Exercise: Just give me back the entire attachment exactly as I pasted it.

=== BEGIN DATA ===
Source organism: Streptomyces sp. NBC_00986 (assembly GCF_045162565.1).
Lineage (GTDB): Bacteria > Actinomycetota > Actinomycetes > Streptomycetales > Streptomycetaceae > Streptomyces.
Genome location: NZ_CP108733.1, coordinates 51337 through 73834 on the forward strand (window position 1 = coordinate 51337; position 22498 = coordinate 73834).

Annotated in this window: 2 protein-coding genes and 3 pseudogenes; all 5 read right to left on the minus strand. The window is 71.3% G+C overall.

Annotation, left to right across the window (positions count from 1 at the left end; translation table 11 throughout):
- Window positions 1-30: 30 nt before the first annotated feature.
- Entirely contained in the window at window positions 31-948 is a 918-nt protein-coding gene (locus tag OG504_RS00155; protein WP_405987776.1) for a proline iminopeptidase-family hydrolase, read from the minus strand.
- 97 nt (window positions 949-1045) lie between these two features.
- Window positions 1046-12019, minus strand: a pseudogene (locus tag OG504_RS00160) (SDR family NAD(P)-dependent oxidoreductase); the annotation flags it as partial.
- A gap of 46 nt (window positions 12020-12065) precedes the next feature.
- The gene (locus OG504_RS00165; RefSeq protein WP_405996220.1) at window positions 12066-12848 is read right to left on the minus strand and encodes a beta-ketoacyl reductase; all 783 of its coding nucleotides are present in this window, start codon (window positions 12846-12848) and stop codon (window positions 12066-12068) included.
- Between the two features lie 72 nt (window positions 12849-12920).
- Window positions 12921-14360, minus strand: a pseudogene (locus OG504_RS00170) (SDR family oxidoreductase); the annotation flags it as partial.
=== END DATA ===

Source organism: Streptomyces sp. NBC_00986 (assembly GCF_045162565.1).
Lineage (GTDB): Bacteria > Actinomycetota > Actinomycetes > Streptomycetales > Streptomycetaceae > Streptomyces.
Genome location: NZ_CP108733.1, coordinates 51337 through 73834 on the forward strand (window position 1 = coordinate 51337; position 22498 = coordinate 73834).

Annotated in this window: 2 protein-coding genes and 3 pseudogenes; all 5 read right to left on the minus strand. The window is 71.3% G+C overall.

Annotation, left to right across the window (positions count from 1 at the left end; translation table 11 throughout):
- Window positions 1-30: 30 nt before the first annotated feature.
- Entirely contained in the window at window positions 31-948 is a 918-nt protein-coding gene (locus tag OG504_RS00155; protein WP_405987776.1) for a proline iminopeptidase-family hydrolase, read from the minus strand.
- 97 nt (window positions 949-1045) lie between these two features.
- Window positions 1046-12019, minus strand: a pseudogene (locus tag OG504_RS00160) (SDR family NAD(P)-dependent oxidoreductase); the annotation flags it as partial.
- A gap of 46 nt (window positions 12020-12065) precedes the next feature.
- The gene (locus OG504_RS00165; RefSeq protein WP_405996220.1) at window positions 12066-12848 is read right to left on the minus strand and encodes a beta-ketoacyl reductase; all 783 of its coding nucleotides are present in this window, start codon (window positions 12846-12848) and stop codon (window positions 12066-12068) included.
- Between the two features lie 72 nt (window positions 12849-12920).
- Window positions 12921-14360, minus strand: a pseudogene (locus OG504_RS00170) (SDR family oxidoreductase); the annotation flags it as partial.